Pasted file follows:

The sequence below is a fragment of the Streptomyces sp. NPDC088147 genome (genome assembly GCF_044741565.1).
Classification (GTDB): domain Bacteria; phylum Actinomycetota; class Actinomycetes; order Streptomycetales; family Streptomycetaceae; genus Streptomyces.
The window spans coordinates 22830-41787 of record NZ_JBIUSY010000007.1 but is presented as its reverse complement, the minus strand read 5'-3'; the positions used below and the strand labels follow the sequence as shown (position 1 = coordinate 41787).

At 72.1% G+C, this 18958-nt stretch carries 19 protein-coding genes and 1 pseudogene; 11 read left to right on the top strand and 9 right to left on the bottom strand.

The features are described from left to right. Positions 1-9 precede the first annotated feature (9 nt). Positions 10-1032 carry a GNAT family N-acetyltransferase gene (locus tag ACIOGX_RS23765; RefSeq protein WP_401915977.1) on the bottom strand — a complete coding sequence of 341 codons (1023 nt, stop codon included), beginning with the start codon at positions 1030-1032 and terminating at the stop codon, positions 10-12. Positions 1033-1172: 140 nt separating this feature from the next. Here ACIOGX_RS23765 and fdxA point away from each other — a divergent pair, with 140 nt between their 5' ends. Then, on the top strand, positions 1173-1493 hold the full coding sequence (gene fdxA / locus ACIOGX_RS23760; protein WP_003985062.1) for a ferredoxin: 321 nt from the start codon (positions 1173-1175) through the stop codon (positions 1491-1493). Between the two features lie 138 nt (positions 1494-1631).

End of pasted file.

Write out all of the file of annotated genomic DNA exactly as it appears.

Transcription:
The sequence below is a fragment of the Streptomyces sp. NPDC088147 genome (genome assembly GCF_044741565.1).
Classification (GTDB): domain Bacteria; phylum Actinomycetota; class Actinomycetes; order Streptomycetales; family Streptomycetaceae; genus Streptomyces.
The window spans coordinates 22830-41787 of record NZ_JBIUSY010000007.1 but is presented as its reverse complement, the minus strand read 5'-3'; the positions used below and the strand labels follow the sequence as shown (position 1 = coordinate 41787).

At 72.1% G+C, this 18958-nt stretch carries 19 protein-coding genes and 1 pseudogene; 11 read left to right on the top strand and 9 right to left on the bottom strand.

The features are described from left to right. Positions 1-9 precede the first annotated feature (9 nt). Positions 10-1032 carry a GNAT family N-acetyltransferase gene (locus tag ACIOGX_RS23765; RefSeq protein WP_401915977.1) on the bottom strand — a complete coding sequence of 341 codons (1023 nt, stop codon included), beginning with the start codon at positions 1030-1032 and terminating at the stop codon, positions 10-12. Positions 1033-1172: 140 nt separating this feature from the next. Here ACIOGX_RS23765 and fdxA point away from each other — a divergent pair, with 140 nt between their 5' ends. Then, on the top strand, positions 1173-1493 hold the full coding sequence (gene fdxA / locus ACIOGX_RS23760; protein WP_003985062.1) for a ferredoxin: 321 nt from the start codon (positions 1173-1175) through the stop codon (positions 1491-1493). Between the two features lie 138 nt (positions 1494-1631).